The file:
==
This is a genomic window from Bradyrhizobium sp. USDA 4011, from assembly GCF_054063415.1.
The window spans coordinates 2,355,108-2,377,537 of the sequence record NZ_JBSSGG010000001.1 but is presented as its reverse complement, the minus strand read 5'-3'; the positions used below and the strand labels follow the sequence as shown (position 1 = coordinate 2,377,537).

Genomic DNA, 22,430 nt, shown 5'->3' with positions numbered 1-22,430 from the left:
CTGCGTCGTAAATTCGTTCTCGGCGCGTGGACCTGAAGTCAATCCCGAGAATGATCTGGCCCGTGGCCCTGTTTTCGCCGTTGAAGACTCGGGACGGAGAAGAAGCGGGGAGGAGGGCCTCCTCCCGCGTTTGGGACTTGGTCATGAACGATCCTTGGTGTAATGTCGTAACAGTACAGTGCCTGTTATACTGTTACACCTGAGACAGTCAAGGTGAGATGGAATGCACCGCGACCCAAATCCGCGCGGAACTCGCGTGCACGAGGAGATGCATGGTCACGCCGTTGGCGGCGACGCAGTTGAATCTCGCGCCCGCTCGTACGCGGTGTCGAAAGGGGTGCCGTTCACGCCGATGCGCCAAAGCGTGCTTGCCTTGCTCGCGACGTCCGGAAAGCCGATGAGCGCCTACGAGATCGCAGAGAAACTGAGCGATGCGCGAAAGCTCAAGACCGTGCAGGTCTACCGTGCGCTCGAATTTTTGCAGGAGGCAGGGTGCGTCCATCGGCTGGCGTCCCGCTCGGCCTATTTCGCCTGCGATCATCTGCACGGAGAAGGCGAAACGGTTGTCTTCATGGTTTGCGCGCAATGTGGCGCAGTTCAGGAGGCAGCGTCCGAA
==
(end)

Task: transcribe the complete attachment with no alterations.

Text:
This is a genomic window from Bradyrhizobium sp. USDA 4011, from assembly GCF_054063415.1.
The window spans coordinates 2,355,108-2,377,537 of the sequence record NZ_JBSSGG010000001.1 but is presented as its reverse complement, the minus strand read 5'-3'; the positions used below and the strand labels follow the sequence as shown (position 1 = coordinate 2,377,537).

Genomic DNA, 22,430 nt, shown 5'->3' with positions numbered 1-22,430 from the left:
CTGCGTCGTAAATTCGTTCTCGGCGCGTGGACCTGAAGTCAATCCCGAGAATGATCTGGCCCGTGGCCCTGTTTTCGCCGTTGAAGACTCGGGACGGAGAAGAAGCGGGGAGGAGGGCCTCCTCCCGCGTTTGGGACTTGGTCATGAACGATCCTTGGTGTAATGTCGTAACAGTACAGTGCCTGTTATACTGTTACACCTGAGACAGTCAAGGTGAGATGGAATGCACCGCGACCCAAATCCGCGCGGAACTCGCGTGCACGAGGAGATGCATGGTCACGCCGTTGGCGGCGACGCAGTTGAATCTCGCGCCCGCTCGTACGCGGTGTCGAAAGGGGTGCCGTTCACGCCGATGCGCCAAAGCGTGCTTGCCTTGCTCGCGACGTCCGGAAAGCCGATGAGCGCCTACGAGATCGCAGAGAAACTGAGCGATGCGCGAAAGCTCAAGACCGTGCAGGTCTACCGTGCGCTCGAATTTTTGCAGGAGGCAGGGTGCGTCCATCGGCTGGCGTCCCGCTCGGCCTATTTCGCCTGCGATCATCTGCACGGAGAAGGCGAAACGGTTGTCTTCATGGTTTGCGCGCAATGTGGCGCAGTTCAGGAGGCAGCGTCCGAA